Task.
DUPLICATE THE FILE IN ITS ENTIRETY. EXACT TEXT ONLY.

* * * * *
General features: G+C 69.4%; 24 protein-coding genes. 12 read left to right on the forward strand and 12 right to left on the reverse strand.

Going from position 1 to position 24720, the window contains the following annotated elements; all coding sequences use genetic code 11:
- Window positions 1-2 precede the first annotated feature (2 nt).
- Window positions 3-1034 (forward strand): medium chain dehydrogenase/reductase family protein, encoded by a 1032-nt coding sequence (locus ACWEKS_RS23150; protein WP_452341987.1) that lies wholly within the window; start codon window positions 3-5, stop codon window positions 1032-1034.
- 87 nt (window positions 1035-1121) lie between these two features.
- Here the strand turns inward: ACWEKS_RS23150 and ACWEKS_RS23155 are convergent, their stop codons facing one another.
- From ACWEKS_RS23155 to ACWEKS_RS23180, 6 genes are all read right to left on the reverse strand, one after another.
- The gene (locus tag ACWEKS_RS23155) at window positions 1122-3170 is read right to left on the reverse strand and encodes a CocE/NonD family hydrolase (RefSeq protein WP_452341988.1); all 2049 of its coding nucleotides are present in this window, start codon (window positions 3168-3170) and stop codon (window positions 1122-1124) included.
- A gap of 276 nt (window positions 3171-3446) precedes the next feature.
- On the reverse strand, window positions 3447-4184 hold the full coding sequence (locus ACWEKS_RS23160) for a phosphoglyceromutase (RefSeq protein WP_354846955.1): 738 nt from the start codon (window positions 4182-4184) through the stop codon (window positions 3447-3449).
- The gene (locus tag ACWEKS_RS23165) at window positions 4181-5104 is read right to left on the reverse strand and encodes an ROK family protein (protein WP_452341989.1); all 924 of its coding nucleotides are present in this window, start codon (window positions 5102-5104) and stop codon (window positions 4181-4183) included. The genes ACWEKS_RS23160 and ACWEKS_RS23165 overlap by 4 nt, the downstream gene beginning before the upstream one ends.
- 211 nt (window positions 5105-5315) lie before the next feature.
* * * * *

General features: G+C 69.4%; 24 protein-coding genes. 12 read left to right on the forward strand and 12 right to left on the reverse strand.

Going from position 1 to position 24720, the window contains the following annotated elements; all coding sequences use genetic code 11:
- Window positions 1-2 precede the first annotated feature (2 nt).
- Window positions 3-1034 (forward strand): medium chain dehydrogenase/reductase family protein, encoded by a 1032-nt coding sequence (locus ACWEKS_RS23150; protein WP_452341987.1) that lies wholly within the window; start codon window positions 3-5, stop codon window positions 1032-1034.
- 87 nt (window positions 1035-1121) lie between these two features.
- Here the strand turns inward: ACWEKS_RS23150 and ACWEKS_RS23155 are convergent, their stop codons facing one another.
- From ACWEKS_RS23155 to ACWEKS_RS23180, 6 genes are all read right to left on the reverse strand, one after another.
- The gene (locus tag ACWEKS_RS23155) at window positions 1122-3170 is read right to left on the reverse strand and encodes a CocE/NonD family hydrolase (RefSeq protein WP_452341988.1); all 2049 of its coding nucleotides are present in this window, start codon (window positions 3168-3170) and stop codon (window positions 1122-1124) included.
- A gap of 276 nt (window positions 3171-3446) precedes the next feature.
- On the reverse strand, window positions 3447-4184 hold the full coding sequence (locus ACWEKS_RS23160) for a phosphoglyceromutase (RefSeq protein WP_354846955.1): 738 nt from the start codon (window positions 4182-4184) through the stop codon (window positions 3447-3449).
- The gene (locus tag ACWEKS_RS23165) at window positions 4181-5104 is read right to left on the reverse strand and encodes an ROK family protein (protein WP_452341989.1); all 924 of its coding nucleotides are present in this window, start codon (window positions 5102-5104) and stop codon (window positions 4181-4183) included. The genes ACWEKS_RS23160 and ACWEKS_RS23165 overlap by 4 nt, the downstream gene beginning before the upstream one ends.
- 211 nt (window positions 5105-5315) lie before the next feature.